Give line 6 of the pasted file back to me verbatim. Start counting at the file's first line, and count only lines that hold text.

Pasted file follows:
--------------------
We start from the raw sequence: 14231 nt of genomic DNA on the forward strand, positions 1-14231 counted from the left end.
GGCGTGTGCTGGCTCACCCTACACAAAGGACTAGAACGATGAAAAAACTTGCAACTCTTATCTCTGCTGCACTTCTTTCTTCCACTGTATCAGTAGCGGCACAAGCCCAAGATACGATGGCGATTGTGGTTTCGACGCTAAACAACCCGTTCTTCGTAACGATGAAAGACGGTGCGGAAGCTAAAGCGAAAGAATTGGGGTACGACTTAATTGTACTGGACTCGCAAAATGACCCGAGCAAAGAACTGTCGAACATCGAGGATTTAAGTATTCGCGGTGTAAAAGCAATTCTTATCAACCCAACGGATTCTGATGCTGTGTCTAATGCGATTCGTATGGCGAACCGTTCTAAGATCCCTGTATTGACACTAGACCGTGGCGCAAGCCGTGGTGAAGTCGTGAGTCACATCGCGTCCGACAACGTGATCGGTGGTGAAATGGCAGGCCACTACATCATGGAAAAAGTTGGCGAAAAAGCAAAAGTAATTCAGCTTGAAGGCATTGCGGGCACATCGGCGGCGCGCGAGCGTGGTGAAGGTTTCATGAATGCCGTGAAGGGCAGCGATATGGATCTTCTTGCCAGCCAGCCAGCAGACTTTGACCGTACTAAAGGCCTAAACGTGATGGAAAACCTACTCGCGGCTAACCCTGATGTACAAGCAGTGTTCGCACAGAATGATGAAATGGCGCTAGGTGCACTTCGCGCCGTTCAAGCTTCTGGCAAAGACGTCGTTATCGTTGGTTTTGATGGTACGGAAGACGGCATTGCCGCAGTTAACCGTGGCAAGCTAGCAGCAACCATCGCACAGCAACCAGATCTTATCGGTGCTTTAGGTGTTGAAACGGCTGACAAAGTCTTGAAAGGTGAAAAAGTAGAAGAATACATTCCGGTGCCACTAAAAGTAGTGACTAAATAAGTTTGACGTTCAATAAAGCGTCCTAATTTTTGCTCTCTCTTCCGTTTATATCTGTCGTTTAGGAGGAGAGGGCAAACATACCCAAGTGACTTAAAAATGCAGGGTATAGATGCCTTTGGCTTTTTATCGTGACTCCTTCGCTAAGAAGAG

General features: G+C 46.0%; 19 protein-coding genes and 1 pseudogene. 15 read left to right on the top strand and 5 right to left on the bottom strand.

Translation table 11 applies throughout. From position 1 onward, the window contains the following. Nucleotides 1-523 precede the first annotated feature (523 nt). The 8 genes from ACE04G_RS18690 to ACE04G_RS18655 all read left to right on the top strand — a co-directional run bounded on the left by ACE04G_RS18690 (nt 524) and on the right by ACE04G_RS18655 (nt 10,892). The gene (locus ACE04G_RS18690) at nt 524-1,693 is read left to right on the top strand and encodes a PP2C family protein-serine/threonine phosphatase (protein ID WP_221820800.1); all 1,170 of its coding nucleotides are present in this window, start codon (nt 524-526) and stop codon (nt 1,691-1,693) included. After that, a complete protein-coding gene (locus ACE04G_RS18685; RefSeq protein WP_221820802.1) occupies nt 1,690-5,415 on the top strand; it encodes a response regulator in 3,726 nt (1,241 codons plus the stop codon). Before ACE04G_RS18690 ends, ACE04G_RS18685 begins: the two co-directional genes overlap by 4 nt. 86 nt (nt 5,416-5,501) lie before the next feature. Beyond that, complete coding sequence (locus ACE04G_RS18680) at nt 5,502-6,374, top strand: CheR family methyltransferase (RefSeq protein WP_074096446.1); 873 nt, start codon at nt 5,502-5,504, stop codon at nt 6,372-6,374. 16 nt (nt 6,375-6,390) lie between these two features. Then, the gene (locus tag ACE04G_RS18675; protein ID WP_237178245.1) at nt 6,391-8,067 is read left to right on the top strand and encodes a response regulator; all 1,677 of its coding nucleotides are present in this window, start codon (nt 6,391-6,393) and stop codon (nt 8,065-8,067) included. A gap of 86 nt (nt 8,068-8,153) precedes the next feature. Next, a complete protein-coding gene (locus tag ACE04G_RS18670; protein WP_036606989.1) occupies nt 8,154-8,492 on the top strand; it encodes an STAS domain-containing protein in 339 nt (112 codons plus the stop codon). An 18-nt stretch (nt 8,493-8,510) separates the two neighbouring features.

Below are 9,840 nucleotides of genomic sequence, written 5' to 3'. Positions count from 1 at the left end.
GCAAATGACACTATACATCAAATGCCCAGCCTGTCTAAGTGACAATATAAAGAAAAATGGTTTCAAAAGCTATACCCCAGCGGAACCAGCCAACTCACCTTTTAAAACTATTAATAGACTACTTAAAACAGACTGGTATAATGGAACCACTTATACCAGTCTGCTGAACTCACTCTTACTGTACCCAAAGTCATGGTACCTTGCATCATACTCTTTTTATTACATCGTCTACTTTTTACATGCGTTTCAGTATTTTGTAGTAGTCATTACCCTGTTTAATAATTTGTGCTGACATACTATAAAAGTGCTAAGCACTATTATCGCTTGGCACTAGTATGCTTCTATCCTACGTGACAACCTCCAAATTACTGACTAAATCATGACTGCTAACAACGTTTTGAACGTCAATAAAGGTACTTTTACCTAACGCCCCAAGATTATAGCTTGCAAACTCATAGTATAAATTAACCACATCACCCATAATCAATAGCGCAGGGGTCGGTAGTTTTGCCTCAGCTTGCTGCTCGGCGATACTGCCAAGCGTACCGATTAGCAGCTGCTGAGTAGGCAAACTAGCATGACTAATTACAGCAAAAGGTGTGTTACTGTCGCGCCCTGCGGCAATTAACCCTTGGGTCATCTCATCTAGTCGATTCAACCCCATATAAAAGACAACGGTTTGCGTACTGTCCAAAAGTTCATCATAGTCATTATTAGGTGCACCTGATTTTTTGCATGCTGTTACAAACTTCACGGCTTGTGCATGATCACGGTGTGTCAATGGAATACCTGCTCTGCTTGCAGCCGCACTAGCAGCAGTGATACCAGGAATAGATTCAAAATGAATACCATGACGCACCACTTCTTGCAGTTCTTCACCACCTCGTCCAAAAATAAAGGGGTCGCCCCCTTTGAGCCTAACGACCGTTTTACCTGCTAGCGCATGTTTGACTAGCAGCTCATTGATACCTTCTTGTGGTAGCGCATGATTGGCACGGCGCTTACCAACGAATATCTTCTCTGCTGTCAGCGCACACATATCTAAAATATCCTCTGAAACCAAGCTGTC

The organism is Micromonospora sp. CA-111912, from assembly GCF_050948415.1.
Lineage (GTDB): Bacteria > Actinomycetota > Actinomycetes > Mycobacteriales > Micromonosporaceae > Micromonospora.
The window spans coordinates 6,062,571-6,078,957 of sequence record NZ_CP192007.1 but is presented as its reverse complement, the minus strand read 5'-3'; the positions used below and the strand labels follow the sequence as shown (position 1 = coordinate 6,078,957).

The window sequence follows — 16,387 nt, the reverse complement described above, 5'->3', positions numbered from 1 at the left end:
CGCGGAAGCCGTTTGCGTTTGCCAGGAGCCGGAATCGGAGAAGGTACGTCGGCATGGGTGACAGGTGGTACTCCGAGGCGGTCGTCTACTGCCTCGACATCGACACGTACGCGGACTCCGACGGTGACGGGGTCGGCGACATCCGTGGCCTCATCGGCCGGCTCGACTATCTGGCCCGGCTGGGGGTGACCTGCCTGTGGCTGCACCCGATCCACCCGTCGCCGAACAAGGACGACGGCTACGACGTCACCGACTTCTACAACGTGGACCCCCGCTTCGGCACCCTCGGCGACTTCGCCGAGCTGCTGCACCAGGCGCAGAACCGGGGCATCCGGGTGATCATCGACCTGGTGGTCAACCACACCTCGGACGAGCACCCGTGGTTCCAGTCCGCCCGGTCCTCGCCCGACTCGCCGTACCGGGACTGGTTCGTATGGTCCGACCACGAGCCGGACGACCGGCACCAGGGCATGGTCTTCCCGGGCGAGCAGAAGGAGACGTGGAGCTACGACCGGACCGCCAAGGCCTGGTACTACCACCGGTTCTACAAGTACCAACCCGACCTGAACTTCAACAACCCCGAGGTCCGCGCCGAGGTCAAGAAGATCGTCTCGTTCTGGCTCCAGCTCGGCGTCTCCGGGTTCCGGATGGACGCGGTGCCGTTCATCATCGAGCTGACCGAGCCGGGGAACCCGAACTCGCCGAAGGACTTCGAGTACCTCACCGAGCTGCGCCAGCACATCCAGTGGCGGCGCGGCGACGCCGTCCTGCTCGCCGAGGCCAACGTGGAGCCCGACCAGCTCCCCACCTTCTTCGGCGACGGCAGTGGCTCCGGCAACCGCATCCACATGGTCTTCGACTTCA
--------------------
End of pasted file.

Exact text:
GCAAATGACACTATACATCAAATGCCCAGCCTGTCTAAGTGACAATATAAAGAAAAATGGTTTCAAAAGCTATACCCCAGCGGAACCAGCCAACTCACCTTTTAAAACTATTAATAGACTACTTAAAACAGACTGGTATAATGGAACCACTTATACCAGTCTGCTGAACTCACTCTTACTGTACCCAAAGTCATGGTACCTTGCATCATACTCTTTTTATTACATCGTCTACTTTTTACATGCGTTTCAGTATTTTGTAGTAGTCATTACCCTGTTTAATAATTTGTGCTGACATACTATAAAAGTGCTAAGCACTATTATCGCTTGGCACTAGTATGCTTCTATCCTACGTGACAACCTCCAAATTACTGACTAAATCATGACTGCTAACAACGTTTTGAACGTCAATAAAGGTACTTTTACCTAACGCCCCAAGATTATAGCTTGCAAACTCATAGTATAAATTAACCACATCACCCATAATCAATAGCGCAGGGGTCGGTAGTTTTGCCTCAGCTTGCTGCTCGGCGATACTGCCAAGCGTACCGATTAGCAGCTGCTGAGTAGGCAAACTAGCATGACTAATTACAGCAAAAGGTGTGTTACTGTCGCGCCCTGCGGCAATTAACCCTTGGGTCATCTCATCTAGTCGATTCAACCCCATATAAAAGACAACGGTTTGCGTACTGTCCAAAAGTTCATCATAGTCATTATTAGGTGCACCTGATTTTTTGCATGCTGTTACAAACTTCACGGCTTGTGCATGATCACGGTGTGTCAATGGAATACCTGCTCTGCTTGCAGCCGCACTAGCAGCAGTGATACCAGGAATAGATTCAAAATGAATACCATGACGCACCACTTCTTGCAGTTCTTCACCACCTCGTCCAAAAATAAAGGGGTCGCCCCCTTTGAGCCTAACGACCGTTTTACCTGCTAGCGCATGTTTGACTAGCAGCTCATTGATACCTTCTTGTGGTAGCGCATGATTGGCACGGCGCTTACCAACGAATATCTTCTCTGCTGTCAGCGCACACATATCTAAAATATCCTCTGAAACCAAGCTGTC